Flash back to the Roaring Twenties, when America was in the midst of the Prohibition: Booze was banned, stealthy speakeasies adorned Tacoma, and the Paramount Theatre sat in Tacoma’s Proctor District, which later became Peaks and Pints bottle shop, taproom and eatery in November 2016. Prohibition, the law that prohibited the sale, manufacture, and transportation of alcohol in the United States, was ratified as the 18th amendment on Jan. 16, 1919, and went into effect on Jan. 16, 1920. In other words, 98 years ago was a very sad day. Dec. 5, 1933, passage of the 21st Amendment, brought an end to Prohibition. You might think there are already enough reasons to party in December. You might think there are enough holidays prominently featuring the consumption of alcoholic beverages. You would be wrong. The anniversary of the day Prohibition was repealed, today, is fast becoming a favorite holiday. We think that deserves five 21st Amendment Brewery craft beers. In 2000, Nico Freccia and Shaun O’Sullivan founded 21st Amendment Brewery in the South Park neighborhood of San Francisco, California. As avid beer enthusiasts, Freccia and O’Sullivan were determined to establish an ongoing celebration of the overturned 21st Amendment to the Constitution and gave their brewery the amendment’s namesake to commemorate it. Cheers to Repeal Day, 21st Amendment Brewery and our Craft Beer Crosscut 12.5.18: A Flight of 21st Amendment.
Craft Beer Crosscut 12.5.18: A Flight of 21st Amendment
4.8% ABV, 19 IBU
21st Amendment’s El Sully is much more than a crisp Mexican-style lager with light notes of spice from Northern Brewer hops. Corn, plus Pale and Munich malts, provide a creamy texture and combine with the hops create a light-bodied, low alcohol, flavorful and complex lager. It hits the nose with sweet Pilsner malt aroma with delicate biscuit, lemon citrus, slight toast and a touch of honey. On the tongue, we taste a lot for such a light lager. We get some light Pilsner malt with a medium-sweet biscuit presence, but not overly sweet. The floral, earthy hops flavors blend right in, with a low-key pleasant bitterness. Expect a slight apple note toward the end of the sip.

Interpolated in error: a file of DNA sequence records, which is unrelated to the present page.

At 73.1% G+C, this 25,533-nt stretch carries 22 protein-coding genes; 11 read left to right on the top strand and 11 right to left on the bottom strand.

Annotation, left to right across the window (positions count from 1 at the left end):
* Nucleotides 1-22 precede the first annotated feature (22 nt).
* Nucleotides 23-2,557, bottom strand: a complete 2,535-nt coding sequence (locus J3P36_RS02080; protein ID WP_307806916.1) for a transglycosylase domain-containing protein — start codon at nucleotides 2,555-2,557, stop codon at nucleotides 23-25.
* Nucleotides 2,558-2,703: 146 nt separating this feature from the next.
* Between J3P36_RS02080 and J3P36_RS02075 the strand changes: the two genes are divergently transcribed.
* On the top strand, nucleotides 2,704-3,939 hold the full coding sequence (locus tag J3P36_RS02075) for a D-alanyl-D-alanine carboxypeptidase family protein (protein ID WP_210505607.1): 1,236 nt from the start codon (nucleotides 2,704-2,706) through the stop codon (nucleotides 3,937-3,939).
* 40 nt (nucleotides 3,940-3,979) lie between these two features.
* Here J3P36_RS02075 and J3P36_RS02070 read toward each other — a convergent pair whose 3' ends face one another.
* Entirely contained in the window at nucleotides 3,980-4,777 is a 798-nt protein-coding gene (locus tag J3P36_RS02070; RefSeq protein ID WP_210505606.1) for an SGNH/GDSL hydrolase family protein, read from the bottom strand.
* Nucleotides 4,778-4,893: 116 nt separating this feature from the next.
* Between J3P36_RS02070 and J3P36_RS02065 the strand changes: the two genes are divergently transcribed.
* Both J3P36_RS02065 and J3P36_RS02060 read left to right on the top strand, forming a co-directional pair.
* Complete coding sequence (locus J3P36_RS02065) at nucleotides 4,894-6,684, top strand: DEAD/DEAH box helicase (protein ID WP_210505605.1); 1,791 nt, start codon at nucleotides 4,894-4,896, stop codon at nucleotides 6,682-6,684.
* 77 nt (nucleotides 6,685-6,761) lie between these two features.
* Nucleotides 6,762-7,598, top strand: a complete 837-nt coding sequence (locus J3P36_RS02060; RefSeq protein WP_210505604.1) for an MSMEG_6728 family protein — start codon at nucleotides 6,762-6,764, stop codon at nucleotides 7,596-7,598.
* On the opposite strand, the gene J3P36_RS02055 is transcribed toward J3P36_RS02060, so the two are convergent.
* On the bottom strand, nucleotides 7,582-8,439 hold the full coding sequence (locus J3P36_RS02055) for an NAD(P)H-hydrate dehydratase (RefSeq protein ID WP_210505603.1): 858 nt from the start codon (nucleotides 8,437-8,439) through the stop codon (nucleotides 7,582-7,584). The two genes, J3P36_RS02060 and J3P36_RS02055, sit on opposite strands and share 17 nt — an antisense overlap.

7.9% ABV, 45 IBU
21st Amendment Brewery produces a line of very tasty brews including Fireside Chat, a winter ale with a nod toward Franklin Delano Roosevelt’s Depression-era radio addresses. (Franklin Roosevelt won the 1932 presidential election based in large part on his promise to repeal the 18th Amendment. He did so incrementally, beginning by legalizing the sale of beer, and ending with the 21st Amendment, the first and only time an amendment to the Constitution has ever been repealed.) On the nose, all the typical winter warmer flavors are accounted for: roasted malts, cinnamon, ginger, caramel, clove and a smidgen of orange peel. Big notes of cinnamon and ginger lie in wait up front, with a touch of subtle orange peel and some clove with a big ginger sendoff, washing in some cinnamon, bread notes and subtle chocolate, too.
6.8% ABV, 55 IBU
In collaboration with Bay Area friends at Fieldwork Brewing (who know a “little” about hops in beers) 21st Amendment brings you A Terrible Idea. Brewed with malted and naked oats, as well as unmalted wheat, A Terrible Idea receives a massive dry hop of Citra and Mosaic for strong hop flavors and aromas, coupled with juicy notes of peach, orange, mango and pineapple. The grain bill and silky yeast offer a creamy mouthfeel.
6.8% ABV, 70 IBU
21st Amendment Brewery collaborated with legendary homebrewer Mike “Tasty” McDole to create a tasty hazy IPA, called Tasty IPA, aggressively hopped with Citra, Mosaic lupulin powder and Ekuanot hop pellets. For the uninitiated, lupulin powder is made from the heart of the hop, where the hop resins and oils reside. Tasty IPA sports bright, fresh flavors and aromas of tropical stone fruits and pine, with a hint of spiciness. The beer’s distinctive label art was drawn by Tasty’s son, Mark McDole.
7% ABV, 70 IBU
Fruit forward beers across the board have been a very popular seller for 21st Amendment. After the breakaway success of Hell or High Watermelon Wheat beer, brewmaster Shaun O’Sullivan decided to go the blood orange route with Brew Free! Or Die. Ever since O’Sullivan first introduced Brew Free! Or Die to the beer festival circuit, there has been a palpable buzz from patrons who can’t get enough of the citrusy combo of Citra hops and orange. It hits the nose with strong orange, with notes of pine and fragrant ale malts. The taste is medium bitter, but sweetened by strong orange and subtle pine.